How much did National Insurance go up in April 2022 and why?

How much did National Insurance go up and what did it mean for your money? We explain everything you need to know

When will National Insurance go up
(Image credit: Getty Images)

National Insurance payments rose by 1.25 percentage points in April, meaning the amount of National Insurance you pay went up. 

It was a controversial decision and one that’s been heavily criticised. This is because the news came at a time when households were feeling the financial squeeze after the energy price cap increased and prices for things like fuel and food were also rising.

The National Insurance increase was first announced by the former Prime Minister Boris Johnson in September 2020. Then Chancellor Rishi Sunak supported the announcement, saying: “To fund this big increase in permanent NHS spending and social care, we’re making the tough but responsible choice to increase taxes.” 

But in his Spring Statement on 23 March, Rishi Sunak announced a further change to National Insurance that meant the planned increase would be effectively cancelled out for some people and less steep for others. Find out more about how the National Insurance threshold change affected how much NI you pay.

However, Chancellor Kwasi Kwarteng has just announced that April's National Insurance increase will be reversed, just ahead of his first 'mini budget'.

How much did National Insurance go up by?

National Insurance increased by 1.25 percentage points in April 2022. Sarah Pennells, consumer finance specialist with life and pension provider Royal London explains the numbers. “In April, National Insurance went by 1.25 percentage points for employers, employees and those who are self-employed. So the standard rate for people who are employed rose from 12% to 13.25%, while the upper rate rose from 2% to 3.25%. For people who are self-employed, it went up from 9% to 10.25%, and from 2% to 3.25%.”

The April increase applied to employers, employees, and the self-employed who surpassed the minimum threshold.

However, as announced in the Spring Statement, the threshold at which you start paying National Insurance will be increased by £3,000, to £12,570 from 6 July 2022. 

While this threshold change applies to workers on PAYE, those who are self-employed could also see a reduction in how much they pay in the light of the National Insurance shake up. 

By making this change to the threshold, almost 2.2 million people were taken out of paying National Insurance Contributions (NICs) altogether.

But from 6 July 2022, the minimum threshold increased, meaning that you can now earn more before having to pay NI.

How much National Insurance will I pay now?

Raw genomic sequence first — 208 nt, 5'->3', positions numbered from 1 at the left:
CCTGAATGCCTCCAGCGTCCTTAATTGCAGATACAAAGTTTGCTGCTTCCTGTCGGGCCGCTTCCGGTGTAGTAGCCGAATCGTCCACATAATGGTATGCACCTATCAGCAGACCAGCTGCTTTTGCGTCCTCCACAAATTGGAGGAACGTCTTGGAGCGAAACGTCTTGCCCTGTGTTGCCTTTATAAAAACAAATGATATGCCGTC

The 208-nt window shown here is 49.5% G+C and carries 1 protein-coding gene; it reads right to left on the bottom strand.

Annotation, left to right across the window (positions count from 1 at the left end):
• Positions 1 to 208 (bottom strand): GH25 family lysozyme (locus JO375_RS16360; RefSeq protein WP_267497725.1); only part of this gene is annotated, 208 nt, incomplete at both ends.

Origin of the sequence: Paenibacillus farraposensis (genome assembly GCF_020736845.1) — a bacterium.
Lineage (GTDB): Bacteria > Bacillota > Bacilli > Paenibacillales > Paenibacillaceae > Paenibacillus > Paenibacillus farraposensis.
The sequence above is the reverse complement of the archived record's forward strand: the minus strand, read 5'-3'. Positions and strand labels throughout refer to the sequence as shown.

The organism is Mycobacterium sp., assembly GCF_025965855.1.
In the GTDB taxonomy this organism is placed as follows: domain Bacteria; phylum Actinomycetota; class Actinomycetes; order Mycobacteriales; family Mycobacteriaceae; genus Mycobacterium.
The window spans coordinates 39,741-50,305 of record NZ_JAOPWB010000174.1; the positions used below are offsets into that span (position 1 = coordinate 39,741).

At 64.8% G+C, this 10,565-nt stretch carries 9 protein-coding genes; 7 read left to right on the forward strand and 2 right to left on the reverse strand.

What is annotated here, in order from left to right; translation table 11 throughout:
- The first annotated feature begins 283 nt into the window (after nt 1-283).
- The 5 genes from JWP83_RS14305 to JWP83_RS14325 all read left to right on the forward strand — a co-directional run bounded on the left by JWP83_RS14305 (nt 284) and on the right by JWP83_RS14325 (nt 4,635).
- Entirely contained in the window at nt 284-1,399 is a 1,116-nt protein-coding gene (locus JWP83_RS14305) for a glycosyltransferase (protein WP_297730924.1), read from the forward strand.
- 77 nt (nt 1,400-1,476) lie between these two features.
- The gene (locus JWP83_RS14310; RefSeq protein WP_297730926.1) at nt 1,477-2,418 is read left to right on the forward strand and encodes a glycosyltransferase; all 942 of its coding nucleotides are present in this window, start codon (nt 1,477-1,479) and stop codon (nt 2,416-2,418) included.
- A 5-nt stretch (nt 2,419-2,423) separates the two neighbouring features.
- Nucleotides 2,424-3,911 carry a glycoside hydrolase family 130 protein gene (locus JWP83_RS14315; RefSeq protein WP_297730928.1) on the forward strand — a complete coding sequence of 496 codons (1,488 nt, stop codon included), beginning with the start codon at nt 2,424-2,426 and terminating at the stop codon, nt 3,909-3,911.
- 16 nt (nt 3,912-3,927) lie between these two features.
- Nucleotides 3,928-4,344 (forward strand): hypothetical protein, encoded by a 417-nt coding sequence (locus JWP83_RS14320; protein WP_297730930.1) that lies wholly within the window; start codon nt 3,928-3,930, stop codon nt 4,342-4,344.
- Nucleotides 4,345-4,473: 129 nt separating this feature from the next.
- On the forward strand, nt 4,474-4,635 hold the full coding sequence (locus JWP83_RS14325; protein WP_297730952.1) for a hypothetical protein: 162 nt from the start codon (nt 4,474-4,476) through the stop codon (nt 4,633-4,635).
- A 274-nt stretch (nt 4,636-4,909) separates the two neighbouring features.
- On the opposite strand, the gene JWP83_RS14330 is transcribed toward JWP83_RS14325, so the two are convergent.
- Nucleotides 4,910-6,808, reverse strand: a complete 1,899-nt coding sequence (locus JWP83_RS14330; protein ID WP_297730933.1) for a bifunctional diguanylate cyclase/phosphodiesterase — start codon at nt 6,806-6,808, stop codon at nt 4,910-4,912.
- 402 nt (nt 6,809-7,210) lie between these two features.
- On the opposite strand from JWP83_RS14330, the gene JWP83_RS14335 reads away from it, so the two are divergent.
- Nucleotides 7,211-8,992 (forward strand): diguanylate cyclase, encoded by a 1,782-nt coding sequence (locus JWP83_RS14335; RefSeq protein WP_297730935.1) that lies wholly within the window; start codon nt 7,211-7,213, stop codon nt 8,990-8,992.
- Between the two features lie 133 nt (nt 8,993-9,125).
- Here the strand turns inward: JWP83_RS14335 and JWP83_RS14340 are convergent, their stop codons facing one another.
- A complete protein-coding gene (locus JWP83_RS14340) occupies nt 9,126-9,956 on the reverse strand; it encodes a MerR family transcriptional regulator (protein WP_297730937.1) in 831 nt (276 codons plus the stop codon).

Thanks to the announced change in threshold, between 6 July and 5 November 2022, the 1.25 percentage point rise will not be as steep as it would have been for those on higher salaries, while for those on lower salaries, they will not see an impact of the rise, and could even pay less than they do now. MoneySavingExpert’s Martin Lewis tweeted that those earning less than £35,000 per year will see no rise in National Insurance contributions.

Use the table below to see how your NI contributions will have been affected.

Swipe to scroll horizontally
SalaryNICs in 2021/22 NICs 2022/23 with 1.25 percentage point increase in effect2022/23 NICs with increased threshold in effect

Source: Quilter (assumes primary threshold of £9,880 for April, May and June 2022 and £12,570 thereafter)

However, from 6 November 2022, the National Insurance increase will be reversed, and rates will effectively drop by 1.25 percentage points back to the same levels as the 2021-22 tax year. 

But the threshold increase will remain in place, so people can still earn up to £12,570 before they need to start paying National Insurance. 

Why did National Insurance go up?

National Insurance went up to fund the former Government’s plans for more investment in the NHS. The investment was aimed at easing the backlog caused by the pandemic. It was also planned to go towards plugging the gap in funding for social care as the Government introduces a price cap of £86,000 on the amount people pay in care costs during their lifetime.

NI is not the only nationwide thing increasing in 2022, with Royal Mail announcing that the cost of First and Second Class stamps will go up in April too.

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Sue Hayward
Sue Hayward is a personal finance and consumer journalist, broadcaster and author who regularly chats on TV and Radio on ways to get more power for your pound. Sue’s written for a wide range of publications including the Guardian, i Paper, Good Housekeeping, Lovemoney and My Weekly. Cats, cheese and travel are Sue’s passions away from her desk!